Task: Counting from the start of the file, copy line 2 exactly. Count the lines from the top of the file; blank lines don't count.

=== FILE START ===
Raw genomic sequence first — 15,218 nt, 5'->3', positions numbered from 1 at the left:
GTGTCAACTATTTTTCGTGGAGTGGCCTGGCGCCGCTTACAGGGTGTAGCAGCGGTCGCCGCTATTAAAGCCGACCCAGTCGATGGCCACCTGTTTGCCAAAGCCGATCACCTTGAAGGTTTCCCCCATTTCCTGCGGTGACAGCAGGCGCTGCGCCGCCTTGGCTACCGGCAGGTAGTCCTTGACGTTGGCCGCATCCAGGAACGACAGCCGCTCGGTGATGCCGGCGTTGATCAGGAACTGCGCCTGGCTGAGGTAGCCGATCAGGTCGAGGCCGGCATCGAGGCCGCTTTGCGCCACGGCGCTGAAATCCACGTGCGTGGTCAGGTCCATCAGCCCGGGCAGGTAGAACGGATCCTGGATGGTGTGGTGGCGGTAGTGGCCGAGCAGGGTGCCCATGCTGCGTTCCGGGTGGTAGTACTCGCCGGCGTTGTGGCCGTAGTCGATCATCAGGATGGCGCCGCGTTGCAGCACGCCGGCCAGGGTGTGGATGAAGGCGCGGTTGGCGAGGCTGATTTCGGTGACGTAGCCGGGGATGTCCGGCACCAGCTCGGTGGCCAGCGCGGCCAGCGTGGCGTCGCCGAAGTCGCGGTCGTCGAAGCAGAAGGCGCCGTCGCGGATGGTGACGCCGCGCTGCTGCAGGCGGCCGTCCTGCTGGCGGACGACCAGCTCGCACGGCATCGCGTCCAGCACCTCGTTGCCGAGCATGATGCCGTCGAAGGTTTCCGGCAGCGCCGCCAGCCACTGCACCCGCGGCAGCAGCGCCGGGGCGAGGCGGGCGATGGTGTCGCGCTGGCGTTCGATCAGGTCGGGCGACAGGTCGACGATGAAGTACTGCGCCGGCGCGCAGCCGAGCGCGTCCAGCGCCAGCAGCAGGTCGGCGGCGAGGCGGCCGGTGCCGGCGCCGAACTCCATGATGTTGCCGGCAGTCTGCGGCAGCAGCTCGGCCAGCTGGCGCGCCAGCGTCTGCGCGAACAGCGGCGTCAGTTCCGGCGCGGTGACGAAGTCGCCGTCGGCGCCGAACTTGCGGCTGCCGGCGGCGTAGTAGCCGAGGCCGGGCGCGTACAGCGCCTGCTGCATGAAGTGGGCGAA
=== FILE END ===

GTGTCAACTATTTTTCGTGGAGTGGCCTGGCGCCGCTTACAGGGTGTAGCAGCGGTCGCCGCTATTAAAGCCGACCCAGTCGATGGCCACCTGTTTGCCAAAGCCGATCACCTTGAAGGTTTCCCCCATTTCCTGCGGTGACAGCAGGCGCTGCGCCGCCTTGGCTACCGGCAGGTAGTCCTTGACGTTGGCCGCATCCAGGAACGACAGCCGCTCGGTGATGCCGGCGTTGATCAGGAACTGCGCCTGGCTGAGGTAGCCGATCAGGTCGAGGCCGGCATCGAGGCCGCTTTGCGCCACGGCGCTGAAATCCACGTGCGTGGTCAGGTCCATCAGCCCGGGCAGGTAGAACGGATCCTGGATGGTGTGGTGGCGGTAGTGGCCGAGCAGGGTGCCCATGCTGCGTTCCGGGTGGTAGTACTCGCCGGCGTTGTGGCCGTAGTCGATCATCAGGATGGCGCCGCGTTGCAGCACGCCGGCCAGGGTGTGGATGAAGGCGCGGTTGGCGAGGCTGATTTCGGTGACGTAGCCGGGGATGTCCGGCACCAGCTCGGTGGCCAGCGCGGCCAGCGTGGCGTCGCCGAAGTCGCGGTCGTCGAAGCAGAAGGCGCCGTCGCGGATGGTGACGCCGCGCTGCTGCAGGCGGCCGTCCTGCTGGCGGACGACCAGCTCGCACGGCATCGCGTCCAGCACCTCGTTGCCGAGCATGATGCCGTCGAAGGTTTCCGGCAGCGCCGCCAGCCACTGCACCCGCGGCAGCAGCGCCGGGGCGAGGCGGGCGATGGTGTCGCGCTGGCGTTCGATCAGGTCGGGCGACAGGTCGACGATGAAGTACTGCGCCGGCGCGCAGCCGAGCGCGTCCAGCGCCAGCAGCAGGTCGGCGGCGAGGCGGCCGGTGCCGGCGCCGAACTCCATGATGTTGCCGGCAGTCTGCGGCAGCAGCTCGGCCAGCTGGCGCGCCAGCGTCTGCGCGAACAGCGGCGTCAGTTCCGGCGCGGTGACGAAGTCGCCGTCGGCGCCGAACTTGCGGCTGCCGGCGGCGTAGTAGCCGAGGCCGGGCGCGTACAGCGCCTGCTGCATGAAGTGGGCGAA